Low-Glycemic/High-Fiber, a Winning Combination
Fiber is an excellent weight-loss tool — in fact, it’s one of the most important weapons in your weight-loss arsenal. When you chow down on foods that are low-glycemic and high in fiber, you’re getting the best of both worlds.
What the low-glycemic/high-fiber combo can do for you
Choosing foods that are low-glycemic and high in fiber is your secret weapon for weight loss. This power-duo combination adds up to
Lower blood sugar and insulin spikes
Controlled food cravings
A longer-lasting “full” feeling
Fewer calories and more volume consumed
So how to make sure you’re getting enough fiber out of the large variety of low-glycemic fruits, vegetables, beans, and whole grains you’re eating? Good news! You don’t need to mess with counting fiber grams. Instead, just aim for the following:
Three or more servings of vegetables each day
Two or more servings of fruits each day
Three or more servings of whole grains each day (out of your total grain intake)
One or more servings of legumes (beans, peas, and lentils) each day
Common low-glycemic/high-fiber foods
Meeting your fiber quota while incorporating low-glycemic food choices into your weekly meal plans is easier than you may expect. Following are several popular low-glycemic/high-fiber foods.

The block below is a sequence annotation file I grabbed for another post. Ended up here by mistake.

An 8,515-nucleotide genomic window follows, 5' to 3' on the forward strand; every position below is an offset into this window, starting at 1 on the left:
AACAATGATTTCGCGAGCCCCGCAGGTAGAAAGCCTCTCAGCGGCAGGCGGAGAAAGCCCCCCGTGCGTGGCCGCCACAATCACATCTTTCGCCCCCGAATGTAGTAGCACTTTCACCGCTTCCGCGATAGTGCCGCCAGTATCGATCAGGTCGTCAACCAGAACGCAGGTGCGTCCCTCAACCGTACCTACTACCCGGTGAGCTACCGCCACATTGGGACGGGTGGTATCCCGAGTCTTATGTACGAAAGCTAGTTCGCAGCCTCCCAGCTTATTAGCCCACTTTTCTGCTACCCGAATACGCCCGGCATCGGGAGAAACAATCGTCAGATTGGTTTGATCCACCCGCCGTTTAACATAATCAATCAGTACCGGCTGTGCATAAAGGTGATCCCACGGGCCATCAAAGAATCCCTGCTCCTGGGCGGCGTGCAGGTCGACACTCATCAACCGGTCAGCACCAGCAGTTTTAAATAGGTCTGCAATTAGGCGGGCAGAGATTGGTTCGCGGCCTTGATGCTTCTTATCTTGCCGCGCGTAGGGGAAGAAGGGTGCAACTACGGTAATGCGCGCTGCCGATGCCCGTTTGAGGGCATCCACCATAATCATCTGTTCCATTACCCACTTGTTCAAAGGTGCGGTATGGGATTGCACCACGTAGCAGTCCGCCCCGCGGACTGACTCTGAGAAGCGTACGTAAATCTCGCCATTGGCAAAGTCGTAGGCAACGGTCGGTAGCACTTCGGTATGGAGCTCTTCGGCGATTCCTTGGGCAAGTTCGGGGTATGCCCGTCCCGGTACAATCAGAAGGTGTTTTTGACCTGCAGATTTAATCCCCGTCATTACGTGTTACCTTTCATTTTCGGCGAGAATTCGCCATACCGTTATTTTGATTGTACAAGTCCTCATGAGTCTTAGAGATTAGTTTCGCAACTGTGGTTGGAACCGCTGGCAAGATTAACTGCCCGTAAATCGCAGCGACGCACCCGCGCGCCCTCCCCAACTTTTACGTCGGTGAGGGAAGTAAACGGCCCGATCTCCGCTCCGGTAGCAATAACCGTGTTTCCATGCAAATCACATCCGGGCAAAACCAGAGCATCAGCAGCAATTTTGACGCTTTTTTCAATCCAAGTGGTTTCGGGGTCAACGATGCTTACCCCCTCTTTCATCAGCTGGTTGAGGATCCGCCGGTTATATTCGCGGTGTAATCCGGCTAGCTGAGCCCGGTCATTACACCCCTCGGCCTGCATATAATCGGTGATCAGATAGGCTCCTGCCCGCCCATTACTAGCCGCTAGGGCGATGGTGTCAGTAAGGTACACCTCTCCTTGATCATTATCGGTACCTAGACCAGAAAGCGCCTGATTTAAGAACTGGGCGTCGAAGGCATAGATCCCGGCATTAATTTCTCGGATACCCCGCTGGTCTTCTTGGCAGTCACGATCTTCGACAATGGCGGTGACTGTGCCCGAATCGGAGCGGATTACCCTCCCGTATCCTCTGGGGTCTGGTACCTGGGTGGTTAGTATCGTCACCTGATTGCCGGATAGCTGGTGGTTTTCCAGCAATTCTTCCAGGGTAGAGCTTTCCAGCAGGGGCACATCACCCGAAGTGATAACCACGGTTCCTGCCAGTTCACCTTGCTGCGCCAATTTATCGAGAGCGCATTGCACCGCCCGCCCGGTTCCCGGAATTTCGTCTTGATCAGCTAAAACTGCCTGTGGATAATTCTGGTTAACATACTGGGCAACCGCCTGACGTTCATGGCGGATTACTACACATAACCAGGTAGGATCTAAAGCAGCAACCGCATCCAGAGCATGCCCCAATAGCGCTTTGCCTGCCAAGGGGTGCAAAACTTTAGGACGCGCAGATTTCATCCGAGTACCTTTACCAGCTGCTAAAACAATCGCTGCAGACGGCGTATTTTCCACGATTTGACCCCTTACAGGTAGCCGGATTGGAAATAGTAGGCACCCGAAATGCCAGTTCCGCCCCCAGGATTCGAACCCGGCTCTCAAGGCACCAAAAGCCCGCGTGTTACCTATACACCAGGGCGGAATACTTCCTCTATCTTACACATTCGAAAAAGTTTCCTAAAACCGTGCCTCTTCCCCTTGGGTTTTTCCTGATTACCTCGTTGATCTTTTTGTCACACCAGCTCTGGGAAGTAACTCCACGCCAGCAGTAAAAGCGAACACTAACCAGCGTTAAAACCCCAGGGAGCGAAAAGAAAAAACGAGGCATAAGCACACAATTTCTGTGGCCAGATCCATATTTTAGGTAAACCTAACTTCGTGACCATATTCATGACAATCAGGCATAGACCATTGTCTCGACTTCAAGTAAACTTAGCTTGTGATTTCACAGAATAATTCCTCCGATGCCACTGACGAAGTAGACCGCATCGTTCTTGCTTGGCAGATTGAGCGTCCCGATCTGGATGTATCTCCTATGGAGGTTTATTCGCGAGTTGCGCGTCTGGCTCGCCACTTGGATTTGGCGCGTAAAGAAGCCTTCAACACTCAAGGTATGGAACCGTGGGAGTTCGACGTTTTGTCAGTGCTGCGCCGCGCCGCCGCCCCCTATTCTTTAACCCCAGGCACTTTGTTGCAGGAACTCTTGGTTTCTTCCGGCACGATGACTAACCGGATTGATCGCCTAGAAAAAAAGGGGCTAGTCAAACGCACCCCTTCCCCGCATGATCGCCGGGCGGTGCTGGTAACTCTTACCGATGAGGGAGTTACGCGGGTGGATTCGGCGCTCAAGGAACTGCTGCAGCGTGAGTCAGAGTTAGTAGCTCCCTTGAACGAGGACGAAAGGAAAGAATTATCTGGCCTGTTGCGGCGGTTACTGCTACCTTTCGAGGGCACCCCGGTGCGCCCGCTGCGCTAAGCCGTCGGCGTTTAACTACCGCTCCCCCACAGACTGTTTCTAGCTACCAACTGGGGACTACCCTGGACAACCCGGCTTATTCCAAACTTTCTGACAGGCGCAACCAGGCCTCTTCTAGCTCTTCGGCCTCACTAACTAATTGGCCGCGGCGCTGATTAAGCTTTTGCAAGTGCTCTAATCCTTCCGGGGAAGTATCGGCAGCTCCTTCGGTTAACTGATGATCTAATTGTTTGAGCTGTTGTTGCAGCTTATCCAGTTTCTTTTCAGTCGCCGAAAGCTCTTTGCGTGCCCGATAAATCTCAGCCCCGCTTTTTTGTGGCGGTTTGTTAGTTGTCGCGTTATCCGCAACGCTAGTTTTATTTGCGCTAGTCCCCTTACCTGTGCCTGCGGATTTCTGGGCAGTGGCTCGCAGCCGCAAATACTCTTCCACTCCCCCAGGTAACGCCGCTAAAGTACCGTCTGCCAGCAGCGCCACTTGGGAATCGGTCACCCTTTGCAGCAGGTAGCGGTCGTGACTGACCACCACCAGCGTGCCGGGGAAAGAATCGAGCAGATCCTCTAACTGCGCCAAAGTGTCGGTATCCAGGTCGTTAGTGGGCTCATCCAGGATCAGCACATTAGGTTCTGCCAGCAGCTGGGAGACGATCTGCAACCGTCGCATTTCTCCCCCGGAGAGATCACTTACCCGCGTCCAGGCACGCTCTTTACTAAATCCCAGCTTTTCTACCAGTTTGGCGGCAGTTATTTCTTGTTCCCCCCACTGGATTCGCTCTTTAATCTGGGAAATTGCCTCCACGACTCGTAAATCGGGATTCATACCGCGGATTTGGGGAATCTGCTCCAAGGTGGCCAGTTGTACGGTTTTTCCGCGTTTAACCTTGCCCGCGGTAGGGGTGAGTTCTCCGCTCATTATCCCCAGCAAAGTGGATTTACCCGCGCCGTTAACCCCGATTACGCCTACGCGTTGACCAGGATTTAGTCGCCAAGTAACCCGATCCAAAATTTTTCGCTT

|Food||Glycemic Measurement (Per Serving)||Fiber Content in Grams (Per Serving)|
|Apple (with skin)||Low||3.7|
|Whole-wheat pita bread||Low||4.7|
Incorporate low-glycemic/high-fiber foods into each meal
Incorporating low-glycemic/high-fiber foods into your diet is as simple as focusing on eating a wide variety of plant-based foods. If you can manage that, you’ll be on your way to a healthy fiber intake for the day. Following is a sample menu that uses some of the food choices presented in the preceding table.
|Breakfast||Oatmeal with sliced cinnamon apples
1 hard-boiled egg
|Lunch||Turkey, cheese, and lettuce sandwich on whole-wheat bread
Split pea soup
|Dinner||Grilled barbeque chicken
Pearl barley salad
|Snack||Low-fat ice cream|
To create similar meal plans on your own, cross-reference your fruit and veggie choices with a glycemic index chart to make sure the foods you’re picking are low-glycemic as well as high in fiber. Then think of a way to add a serving of legumes into your day (perhaps by tossing a cup of beans into your lunchtime salad).
Finally, as you’re choosing your whole grains, remember this rule of thumb: the higher the fiber (generally) the better.